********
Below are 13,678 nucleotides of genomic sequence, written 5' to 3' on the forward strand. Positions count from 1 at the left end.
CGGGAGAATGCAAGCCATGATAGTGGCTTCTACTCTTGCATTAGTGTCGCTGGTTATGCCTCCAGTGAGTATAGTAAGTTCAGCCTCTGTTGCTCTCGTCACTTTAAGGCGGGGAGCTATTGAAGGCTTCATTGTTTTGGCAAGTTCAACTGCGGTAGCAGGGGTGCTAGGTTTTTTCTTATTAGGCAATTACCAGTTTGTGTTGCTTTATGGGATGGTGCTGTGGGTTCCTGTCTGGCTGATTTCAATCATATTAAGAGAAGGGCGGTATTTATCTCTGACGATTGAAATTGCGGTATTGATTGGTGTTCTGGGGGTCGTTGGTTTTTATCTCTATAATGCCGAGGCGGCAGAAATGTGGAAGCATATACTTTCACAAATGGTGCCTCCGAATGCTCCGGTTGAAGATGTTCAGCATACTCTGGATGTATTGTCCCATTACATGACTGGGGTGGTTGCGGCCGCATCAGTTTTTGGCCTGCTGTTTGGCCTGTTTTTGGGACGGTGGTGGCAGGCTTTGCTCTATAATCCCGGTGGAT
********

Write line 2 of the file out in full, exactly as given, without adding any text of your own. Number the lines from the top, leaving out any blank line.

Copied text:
CGGGAGAATGCAAGCCATGATAGTGGCTTCTACTCTTGCATTAGTGTCGCTGGTTATGCCTCCAGTGAGTATAGTAAGTTCAGCCTCTGTTGCTCTCGTCACTTTAAGGCGGGGAGCTATTGAAGGCTTCATTGTTTTGGCAAGTTCAACTGCGGTAGCAGGGGTGCTAGGTTTTTTCTTATTAGGCAATTACCAGTTTGTGTTGCTTTATGGGATGGTGCTGTGGGTTCCTGTCTGGCTGATTTCAATCATATTAAGAGAAGGGCGGTATTTATCTCTGACGATTGAAATTGCGGTATTGATTGGTGTTCTGGGGGTCGTTGGTTTTTATCTCTATAATGCCGAGGCGGCAGAAATGTGGAAGCATATACTTTCACAAATGGTGCCTCCGAATGCTCCGGTTGAAGATGTTCAGCATACTCTGGATGTATTGTCCCATTACATGACTGGGGTGGTTGCGGCCGCATCAGTTTTTGGCCTGCTGTTTGGCCTGTTTTTGGGACGGTGGTGGCAGGCTTTGCTCTATAATCCCGGTGGAT